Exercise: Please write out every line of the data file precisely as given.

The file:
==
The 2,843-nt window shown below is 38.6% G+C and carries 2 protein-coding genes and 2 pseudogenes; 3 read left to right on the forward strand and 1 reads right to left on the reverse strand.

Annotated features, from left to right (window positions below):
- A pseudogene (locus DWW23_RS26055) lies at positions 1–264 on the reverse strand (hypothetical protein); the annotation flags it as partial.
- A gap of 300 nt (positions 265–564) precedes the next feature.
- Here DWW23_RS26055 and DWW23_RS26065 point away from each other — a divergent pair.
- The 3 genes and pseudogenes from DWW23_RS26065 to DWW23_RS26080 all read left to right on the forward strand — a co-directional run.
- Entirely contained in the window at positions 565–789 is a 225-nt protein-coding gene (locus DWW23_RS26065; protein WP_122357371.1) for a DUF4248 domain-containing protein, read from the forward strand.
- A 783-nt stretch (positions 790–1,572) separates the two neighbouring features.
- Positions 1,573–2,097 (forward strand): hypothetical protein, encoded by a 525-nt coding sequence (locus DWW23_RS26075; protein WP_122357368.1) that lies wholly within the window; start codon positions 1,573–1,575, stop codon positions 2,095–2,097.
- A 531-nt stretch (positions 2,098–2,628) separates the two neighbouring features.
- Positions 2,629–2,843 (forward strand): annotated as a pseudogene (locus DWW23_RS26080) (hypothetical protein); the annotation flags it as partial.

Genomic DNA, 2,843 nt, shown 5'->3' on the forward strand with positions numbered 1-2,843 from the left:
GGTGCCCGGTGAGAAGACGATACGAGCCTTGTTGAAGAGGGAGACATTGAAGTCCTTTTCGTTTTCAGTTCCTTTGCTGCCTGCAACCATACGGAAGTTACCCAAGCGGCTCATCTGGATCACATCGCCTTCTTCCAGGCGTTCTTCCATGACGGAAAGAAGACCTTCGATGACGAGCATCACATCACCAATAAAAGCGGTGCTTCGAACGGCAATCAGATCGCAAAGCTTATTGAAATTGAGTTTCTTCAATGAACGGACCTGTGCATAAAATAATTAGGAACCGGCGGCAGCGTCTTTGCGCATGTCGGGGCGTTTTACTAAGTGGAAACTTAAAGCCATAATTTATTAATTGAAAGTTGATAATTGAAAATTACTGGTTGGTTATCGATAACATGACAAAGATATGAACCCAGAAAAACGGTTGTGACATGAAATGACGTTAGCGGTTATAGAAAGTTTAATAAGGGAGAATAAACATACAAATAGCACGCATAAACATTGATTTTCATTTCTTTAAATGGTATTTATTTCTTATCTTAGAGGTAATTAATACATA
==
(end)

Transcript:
The 2,843-nt window shown below is 38.6% G+C and carries 2 protein-coding genes and 2 pseudogenes; 3 read left to right on the forward strand and 1 reads right to left on the reverse strand.

Annotated features, from left to right (window positions below):
- A pseudogene (locus DWW23_RS26055) lies at positions 1–264 on the reverse strand (hypothetical protein); the annotation flags it as partial.
- A gap of 300 nt (positions 265–564) precedes the next feature.
- Here DWW23_RS26055 and DWW23_RS26065 point away from each other — a divergent pair.
- The 3 genes and pseudogenes from DWW23_RS26065 to DWW23_RS26080 all read left to right on the forward strand — a co-directional run.
- Entirely contained in the window at positions 565–789 is a 225-nt protein-coding gene (locus DWW23_RS26065; protein WP_122357371.1) for a DUF4248 domain-containing protein, read from the forward strand.
- A 783-nt stretch (positions 790–1,572) separates the two neighbouring features.
- Positions 1,573–2,097 (forward strand): hypothetical protein, encoded by a 525-nt coding sequence (locus DWW23_RS26075; protein WP_122357368.1) that lies wholly within the window; start codon positions 1,573–1,575, stop codon positions 2,095–2,097.
- A 531-nt stretch (positions 2,098–2,628) separates the two neighbouring features.
- Positions 2,629–2,843 (forward strand): annotated as a pseudogene (locus DWW23_RS26080) (hypothetical protein); the annotation flags it as partial.

Genomic DNA, 2,843 nt, shown 5'->3' on the forward strand with positions numbered 1-2,843 from the left:
GGTGCCCGGTGAGAAGACGATACGAGCCTTGTTGAAGAGGGAGACATTGAAGTCCTTTTCGTTTTCAGTTCCTTTGCTGCCTGCAACCATACGGAAGTTACCCAAGCGGCTCATCTGGATCACATCGCCTTCTTCCAGGCGTTCTTCCATGACGGAAAGAAGACCTTCGATGACGAGCATCACATCACCAATAAAAGCGGTGCTTCGAACGGCAATCAGATCGCAAAGCTTATTGAAATTGAGTTTCTTCAATGAACGGACCTGTGCATAAAATAATTAGGAACCGGCGGCAGCGTCTTTGCGCATGTCGGGGCGTTTTACTAAGTGGAAACTTAAAGCCATAATTTATTAATTGAAAGTTGATAATTGAAAATTACTGGTTGGTTATCGATAACATGACAAAGATATGAACCCAGAAAAACGGTTGTGACATGAAATGACGTTAGCGGTTATAGAAAGTTTAATAAGGGAGAATAAACATACAAATAGCACGCATAAACATTGATTTTCATTTCTTTAAATGGTATTTATTTCTTATCTTAGAGGTAATTAATACATA